Church funerals often cause a proxemics dilemma. The dilemma comes into play when the family wants the open casket in the front of sanctuary.

When the time comes for the family to say their last good-byes before the lid’s closed, they have to do something incredibly intimate and tearful in a public setting, with often a hundred or so onlookers watching as they cover their deceased loved one with the blanket, give a final kiss good-bye and say their last “I love you.”

The way we solve the dilemma is by having the pall bearers come forward and surround the family, creating a human wall so to speak, which allows the family to let all their humanity out before the lid is closed.

Celebrity deaths create the same dilemma. And there’s nobody who uses that dilemma better than Westboro Baptist Church.

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“Dumb ass.  He had it coming.”  That was my first thought when I heard about Jackass member Ryan Dunn’s death.

Ryan’s accident occurred roughly 20 miles from my house.  Maybe you’ve read about it, or watched the video of Bam weeping at the crash site and heard that Ryan’s BAC was twice the legal limit when he crashed his Porsche at 130 mph, killing himself and Zachary Hartwell.

What should the public’s response be to Ryan Dunn’s death? We’re entitled to a response, right?  I mean, he was a celebrity, he has a lot of young people who identify with him; and, his stupidity killed himself and his newly married passenger, leaving their friends and family with the ambiguous grief that has you wishing you could both punch and embrace the deceased all at once.

When you put your life in the public’s eye, the public is entitled to look into your death as well.  Right?

Roger Ebert felt entitled to comment when he tweeted, “Friends don’t let jackasses drive drunk”.  To which Bam Mergera replied in 139 characters, “I just lost my best friend, I have been crying hysterically for a full day and piece of s*** roger ebert has the gall to put in his 2 cents”.

MTV took a surprising moral stance when they stated, “even someone as seemingly immortal as the daredevil couldn’t survive the risk of drinking and driving.”

And, of course, the lovely people from Westboro embraced their right with this pithy comment: “(the) drab pervert hawked … filth to get rich off a perverse generation.”   And, they plan to protest his funeral.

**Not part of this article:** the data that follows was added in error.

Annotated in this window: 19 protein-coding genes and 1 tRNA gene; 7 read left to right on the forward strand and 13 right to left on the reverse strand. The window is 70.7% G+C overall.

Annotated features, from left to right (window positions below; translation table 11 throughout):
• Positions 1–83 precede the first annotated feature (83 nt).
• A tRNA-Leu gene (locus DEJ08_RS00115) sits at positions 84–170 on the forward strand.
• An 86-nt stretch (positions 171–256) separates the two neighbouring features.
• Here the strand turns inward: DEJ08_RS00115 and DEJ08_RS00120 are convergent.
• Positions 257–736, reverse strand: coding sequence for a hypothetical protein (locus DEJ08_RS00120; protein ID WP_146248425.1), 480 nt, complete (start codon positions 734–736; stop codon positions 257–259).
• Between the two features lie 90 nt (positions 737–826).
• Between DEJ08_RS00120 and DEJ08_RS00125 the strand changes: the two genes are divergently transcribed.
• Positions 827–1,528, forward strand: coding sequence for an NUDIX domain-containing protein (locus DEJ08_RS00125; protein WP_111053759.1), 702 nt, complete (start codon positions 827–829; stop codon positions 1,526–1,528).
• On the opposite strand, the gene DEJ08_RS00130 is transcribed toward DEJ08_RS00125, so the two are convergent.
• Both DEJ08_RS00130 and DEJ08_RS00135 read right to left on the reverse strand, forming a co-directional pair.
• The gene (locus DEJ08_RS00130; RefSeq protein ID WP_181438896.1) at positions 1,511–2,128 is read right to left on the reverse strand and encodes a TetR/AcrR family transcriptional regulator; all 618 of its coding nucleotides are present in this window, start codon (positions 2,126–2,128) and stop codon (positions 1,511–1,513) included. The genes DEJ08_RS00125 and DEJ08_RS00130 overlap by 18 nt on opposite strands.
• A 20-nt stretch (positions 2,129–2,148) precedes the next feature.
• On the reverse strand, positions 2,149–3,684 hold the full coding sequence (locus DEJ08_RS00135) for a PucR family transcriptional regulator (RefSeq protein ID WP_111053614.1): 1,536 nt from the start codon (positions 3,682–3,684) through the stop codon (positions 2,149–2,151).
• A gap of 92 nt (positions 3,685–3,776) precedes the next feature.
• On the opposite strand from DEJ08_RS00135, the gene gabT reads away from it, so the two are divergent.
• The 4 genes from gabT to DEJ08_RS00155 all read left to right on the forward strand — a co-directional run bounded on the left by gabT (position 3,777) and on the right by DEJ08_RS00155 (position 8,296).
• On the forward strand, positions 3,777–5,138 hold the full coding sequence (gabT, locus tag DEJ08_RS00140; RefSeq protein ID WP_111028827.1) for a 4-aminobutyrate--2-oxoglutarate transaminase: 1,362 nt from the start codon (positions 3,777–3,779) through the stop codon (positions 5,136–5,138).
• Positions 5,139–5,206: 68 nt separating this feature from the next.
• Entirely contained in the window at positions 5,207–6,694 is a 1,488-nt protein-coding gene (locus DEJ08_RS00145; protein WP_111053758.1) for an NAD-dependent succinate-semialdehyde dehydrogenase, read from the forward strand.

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And I wonder if those of us who want to use Ryan’s death as an object lesson aren’t so different from Westboro?  I wonder if my response wasn’t that different?  We might not have the same message, but are we using the same means?

Grief is sacred.

Grief is holy.  It should be treated with reverence and maybe Bam’s response was right. When someone dies, shouldn’t we walk softly, speak graciously and allow for privacy?  And while it may be true that Dunn’s friends are celebrities, today they’re mourners.

This sacredness of grief is the reason so many of us hate the Westboro picketers, who picket the funerals of fallen soldiers, and any other funeral that can grab them some limelight.  We dislike what they’re doing because it transgresses one of the most sacred aspects of both our love and our humanity: the grief that comes from the loss of personal love.

As tempting as it is to use Dunn’s tragedy as an object lesson for the living, the lesson we should learn here is that even the celebrities that Dunn’s death affected need the space and permission to be human … they need the public to turn their back.  They deserve the space to grieve … as humans, they need the grace to grieve the loss of the person Ryan Dunn, their friend, that I too easily turned into an object for a life lesson.

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What do you think is the right response?  Are we wrong to say something, or are we wrong to say nothing?

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